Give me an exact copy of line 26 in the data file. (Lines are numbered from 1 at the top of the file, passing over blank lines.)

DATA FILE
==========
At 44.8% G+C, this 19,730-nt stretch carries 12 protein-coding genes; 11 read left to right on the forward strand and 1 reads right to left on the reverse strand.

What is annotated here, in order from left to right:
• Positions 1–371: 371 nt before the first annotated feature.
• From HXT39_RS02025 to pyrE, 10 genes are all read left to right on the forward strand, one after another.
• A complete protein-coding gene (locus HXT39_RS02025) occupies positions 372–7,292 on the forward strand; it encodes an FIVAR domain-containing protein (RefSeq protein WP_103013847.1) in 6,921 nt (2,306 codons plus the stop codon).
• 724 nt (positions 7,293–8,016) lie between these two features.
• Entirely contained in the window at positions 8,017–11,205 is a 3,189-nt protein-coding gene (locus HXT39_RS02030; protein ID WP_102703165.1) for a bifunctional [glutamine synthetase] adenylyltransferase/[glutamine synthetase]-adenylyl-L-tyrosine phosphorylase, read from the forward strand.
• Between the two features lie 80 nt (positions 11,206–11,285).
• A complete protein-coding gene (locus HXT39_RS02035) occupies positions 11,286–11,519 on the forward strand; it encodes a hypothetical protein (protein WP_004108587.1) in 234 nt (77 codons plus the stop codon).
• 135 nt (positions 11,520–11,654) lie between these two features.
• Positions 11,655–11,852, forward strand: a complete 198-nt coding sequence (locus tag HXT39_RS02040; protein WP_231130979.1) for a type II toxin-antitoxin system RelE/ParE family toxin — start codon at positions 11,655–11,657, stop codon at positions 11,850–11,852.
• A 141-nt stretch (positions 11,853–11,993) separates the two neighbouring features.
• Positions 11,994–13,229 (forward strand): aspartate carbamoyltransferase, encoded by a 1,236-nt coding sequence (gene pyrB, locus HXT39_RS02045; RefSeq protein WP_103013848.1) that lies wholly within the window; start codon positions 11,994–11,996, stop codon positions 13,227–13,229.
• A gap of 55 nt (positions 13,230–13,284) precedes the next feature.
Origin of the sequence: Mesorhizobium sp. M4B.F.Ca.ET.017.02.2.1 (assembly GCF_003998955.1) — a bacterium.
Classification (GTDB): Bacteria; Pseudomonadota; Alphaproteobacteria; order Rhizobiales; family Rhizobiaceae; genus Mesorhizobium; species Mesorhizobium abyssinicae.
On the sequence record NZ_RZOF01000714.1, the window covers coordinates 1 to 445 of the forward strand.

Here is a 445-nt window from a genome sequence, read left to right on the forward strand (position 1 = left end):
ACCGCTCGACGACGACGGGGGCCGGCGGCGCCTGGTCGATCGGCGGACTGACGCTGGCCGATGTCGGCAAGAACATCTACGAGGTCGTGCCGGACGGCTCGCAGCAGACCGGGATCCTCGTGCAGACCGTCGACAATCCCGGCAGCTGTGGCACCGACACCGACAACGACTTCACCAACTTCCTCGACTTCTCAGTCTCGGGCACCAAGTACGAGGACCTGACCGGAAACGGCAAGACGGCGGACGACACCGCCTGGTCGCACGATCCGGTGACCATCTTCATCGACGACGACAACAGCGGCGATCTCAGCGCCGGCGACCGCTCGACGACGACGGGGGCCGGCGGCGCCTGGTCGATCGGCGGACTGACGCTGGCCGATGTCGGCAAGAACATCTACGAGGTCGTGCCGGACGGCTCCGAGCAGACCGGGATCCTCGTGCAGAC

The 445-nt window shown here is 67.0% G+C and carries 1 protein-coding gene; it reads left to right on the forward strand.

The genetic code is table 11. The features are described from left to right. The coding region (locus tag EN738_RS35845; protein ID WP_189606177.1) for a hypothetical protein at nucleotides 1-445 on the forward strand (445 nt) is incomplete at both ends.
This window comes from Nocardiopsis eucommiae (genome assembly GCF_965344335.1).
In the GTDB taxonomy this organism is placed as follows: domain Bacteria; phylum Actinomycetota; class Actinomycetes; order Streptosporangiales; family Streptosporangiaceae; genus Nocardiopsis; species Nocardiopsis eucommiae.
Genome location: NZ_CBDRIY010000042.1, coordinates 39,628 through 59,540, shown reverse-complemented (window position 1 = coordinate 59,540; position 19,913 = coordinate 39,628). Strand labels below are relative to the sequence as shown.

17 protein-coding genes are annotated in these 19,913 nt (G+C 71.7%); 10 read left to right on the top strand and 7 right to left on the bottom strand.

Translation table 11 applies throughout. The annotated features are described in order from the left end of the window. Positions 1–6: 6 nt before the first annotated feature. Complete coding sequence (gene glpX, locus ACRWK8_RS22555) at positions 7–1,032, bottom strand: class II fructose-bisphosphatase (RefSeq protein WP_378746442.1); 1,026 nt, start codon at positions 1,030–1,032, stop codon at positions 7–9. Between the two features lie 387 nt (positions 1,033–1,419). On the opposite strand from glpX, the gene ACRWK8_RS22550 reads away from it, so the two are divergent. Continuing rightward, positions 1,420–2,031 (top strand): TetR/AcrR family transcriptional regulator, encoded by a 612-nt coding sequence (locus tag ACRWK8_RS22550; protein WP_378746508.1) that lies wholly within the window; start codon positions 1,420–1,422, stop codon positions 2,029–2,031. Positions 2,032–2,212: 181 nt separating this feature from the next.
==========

Translation table 11 applies throughout. The annotated features are described in order from the left end of the window. Positions 1–6: 6 nt before the first annotated feature. Complete coding sequence (gene glpX, locus ACRWK8_RS22555) at positions 7–1,032, bottom strand: class II fructose-bisphosphatase (RefSeq protein WP_378746442.1); 1,026 nt, start codon at positions 1,030–1,032, stop codon at positions 7–9. Between the two features lie 387 nt (positions 1,033–1,419). On the opposite strand from glpX, the gene ACRWK8_RS22550 reads away from it, so the two are divergent. Continuing rightward, positions 1,420–2,031 (top strand): TetR/AcrR family transcriptional regulator, encoded by a 612-nt coding sequence (locus tag ACRWK8_RS22550; protein WP_378746508.1) that lies wholly within the window; start codon positions 1,420–1,422, stop codon positions 2,029–2,031. Positions 2,032–2,212: 181 nt separating this feature from the next.